Declassified: Feminist publications at the University of Melbourne
Words by Danielle Bagnato
The Wom*n’s Room is a cosy nook located on the first floor of Union House. It’s down a corridor and around a corner, intentionally a little hidden from the world, as it’s a safe space for women. The room is bright and bursting with feminist literature. Compared to the University of Melbourne’s feminist history, though, the room, and the accompanying Wom*n’s Department—which was officially incorporated into the Student Union constitution in 1992—are a pretty recent instalment.
You can see our feminist progress by trawling through 60-year-old copies of Farrago. In the ’50s, there were a few female-related articles thrown in among the news. They covered International Women’s Day and had debates on marriage and contraception, but the articles were predominantly written by men.
The content of the magazine began to change in 1956 when Germaine Greer enrolled in our hallowed institution. She graduated with a Bachelor of Arts in 1959 and stirred up the student media while she was here. It was publications like Compass and Farrago that gave Greer a start as the renowned feminist you know her as today.
She blatantly slammed the Christian Society and the Rationalist Society, wrote letters to the editor, and ran for Students’ Council.
Greer ridiculed the president of the 1958 Rationalist Society for blushing at a joke about the club’s motto being ‘Intelligence and Sexuality’. Even as a lowly student she was not afraid to take on the patriarchy.
Many of her articles were met with wanky, counter letters to the editor. One Hilton R. Brown, for instance, wrote “It was with regret that I read the letter from Miss Germaine Greer … in which she blatantly and hypocritically decried the aims and morals of the members of the most essential society in this University”.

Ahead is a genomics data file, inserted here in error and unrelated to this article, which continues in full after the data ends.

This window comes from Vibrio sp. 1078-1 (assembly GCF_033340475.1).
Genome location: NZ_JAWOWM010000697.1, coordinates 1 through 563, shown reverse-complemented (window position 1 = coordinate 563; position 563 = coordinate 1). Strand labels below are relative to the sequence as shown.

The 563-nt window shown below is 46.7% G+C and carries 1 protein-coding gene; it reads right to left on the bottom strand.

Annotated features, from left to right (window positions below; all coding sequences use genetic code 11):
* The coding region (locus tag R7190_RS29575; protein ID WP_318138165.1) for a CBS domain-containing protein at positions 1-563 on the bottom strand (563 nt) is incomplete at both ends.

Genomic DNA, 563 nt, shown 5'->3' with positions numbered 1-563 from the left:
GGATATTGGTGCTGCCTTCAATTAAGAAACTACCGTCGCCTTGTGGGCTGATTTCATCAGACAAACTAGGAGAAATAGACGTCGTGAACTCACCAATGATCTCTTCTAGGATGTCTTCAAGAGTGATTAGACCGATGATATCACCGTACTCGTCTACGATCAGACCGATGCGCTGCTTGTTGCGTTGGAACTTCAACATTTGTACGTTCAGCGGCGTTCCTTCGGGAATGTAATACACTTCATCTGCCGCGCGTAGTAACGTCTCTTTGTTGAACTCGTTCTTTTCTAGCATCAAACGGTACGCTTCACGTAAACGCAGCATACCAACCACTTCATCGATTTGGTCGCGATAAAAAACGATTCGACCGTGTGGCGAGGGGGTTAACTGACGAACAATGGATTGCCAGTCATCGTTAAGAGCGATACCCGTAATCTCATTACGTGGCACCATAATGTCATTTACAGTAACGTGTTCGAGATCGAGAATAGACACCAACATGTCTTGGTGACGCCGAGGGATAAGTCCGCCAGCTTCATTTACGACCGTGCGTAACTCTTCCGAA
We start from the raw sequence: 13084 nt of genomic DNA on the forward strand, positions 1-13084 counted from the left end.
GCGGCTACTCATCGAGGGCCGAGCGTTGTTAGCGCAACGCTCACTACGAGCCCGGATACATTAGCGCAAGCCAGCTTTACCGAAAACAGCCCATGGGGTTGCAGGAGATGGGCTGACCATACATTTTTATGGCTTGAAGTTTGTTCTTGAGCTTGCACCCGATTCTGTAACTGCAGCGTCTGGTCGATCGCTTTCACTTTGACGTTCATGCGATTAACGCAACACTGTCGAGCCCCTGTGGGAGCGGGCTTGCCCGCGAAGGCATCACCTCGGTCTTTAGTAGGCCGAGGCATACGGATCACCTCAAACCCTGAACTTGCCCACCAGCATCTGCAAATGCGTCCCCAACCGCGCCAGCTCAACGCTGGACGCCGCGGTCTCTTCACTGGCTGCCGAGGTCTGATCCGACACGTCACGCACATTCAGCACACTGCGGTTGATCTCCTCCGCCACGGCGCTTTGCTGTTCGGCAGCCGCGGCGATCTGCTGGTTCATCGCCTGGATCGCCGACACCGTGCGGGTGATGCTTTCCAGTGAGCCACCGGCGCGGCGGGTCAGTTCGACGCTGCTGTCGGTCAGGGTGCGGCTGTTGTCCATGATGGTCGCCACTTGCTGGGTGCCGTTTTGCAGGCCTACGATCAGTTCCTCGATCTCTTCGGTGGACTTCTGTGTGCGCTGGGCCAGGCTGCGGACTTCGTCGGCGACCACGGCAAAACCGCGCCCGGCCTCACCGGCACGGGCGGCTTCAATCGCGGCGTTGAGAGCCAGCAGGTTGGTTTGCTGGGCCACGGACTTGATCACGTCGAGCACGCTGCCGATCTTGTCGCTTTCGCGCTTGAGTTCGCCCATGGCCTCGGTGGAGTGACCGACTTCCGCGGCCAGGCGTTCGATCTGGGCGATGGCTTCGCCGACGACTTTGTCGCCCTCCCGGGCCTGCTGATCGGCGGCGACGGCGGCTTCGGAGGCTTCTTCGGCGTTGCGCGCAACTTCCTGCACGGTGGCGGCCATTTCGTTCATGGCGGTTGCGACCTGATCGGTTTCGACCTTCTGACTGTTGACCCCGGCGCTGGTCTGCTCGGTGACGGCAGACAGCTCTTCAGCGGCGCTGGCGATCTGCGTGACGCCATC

But Greer didn’t let this trouble her. She continued pointing out the flaws in the university and people continued to criticise her. “It would seem rather that Miss Greer has vigorously executed all the gallant gestures but just failed to bring it off: the gauntlet has stuck fast to her clammy hand,” argued a man simply known as Watson.
The tone of Farrago began to shift and by the ’60s there were regular feminist articles, corresponding with the arrival of the second wave of feminism.
The ’70s saw regular columns like ‘Women in Revolt’ and the venus symbol began to appear everywhere. The words ‘sisterhood’ and ‘unite’ were thrown across pages.
Things calmed down for a while until 1985 when the feminist zine Judy’s Punch was launched. Judy’s Punch was a hardcore, colourful zine that peaked in the ’90s. The name was chosen over ‘Girlstalk’ and ‘Women’s Rag’, due to men making schoolboy jibes. In the first edition, the editors explained, “Eventually we hit upon Judy. Baby in one hand and rolling pin in the other. Raucous and rambunctious, she best expresses the energy and punch of the women’s handbook”.
Judy’s Punch was unapologetic and designed with a ‘90s punk aesthetic. It sparked the production of various other zines in the early ’90s such as a 1993 lesbian publication called Shout: The Love That Can’t Keep Its Big Mouth Shut.
This magazine is equally as wonderful as it is frightening. It was packed with articles, poetry, cartoons, and photos in support of gay women. Almost every page had the words ‘dyke’ and ‘censored’ slapped diagonally across the writing. It was the kind of feisty, dominant feminism that wouldn’t fly today.
Unfortunately, these punk zines and Judy’s Punch stopped printing by 2005 due to a lack of funds. Only the old copies in the library remain. The publication was re-launched as a blog in 2013, though, when Wom*n’s Officer Amy Jenkins discovered that its production was a constitutional requirement.
The Wom*n’s Room was renovated in 2012 and found in the archives were posters, zines, and notebooks from former members of the Wom*n’s Department. Women had left notes for one another on paper, throwing around words like ‘spunky’ and ‘girl power’.
The Wom*n’s Room continues to be a safe space for everyone who identifies as a woman. Although it’s a little old school, the room is still a beautiful place to discuss feminism and girl power and all of those wonderful things.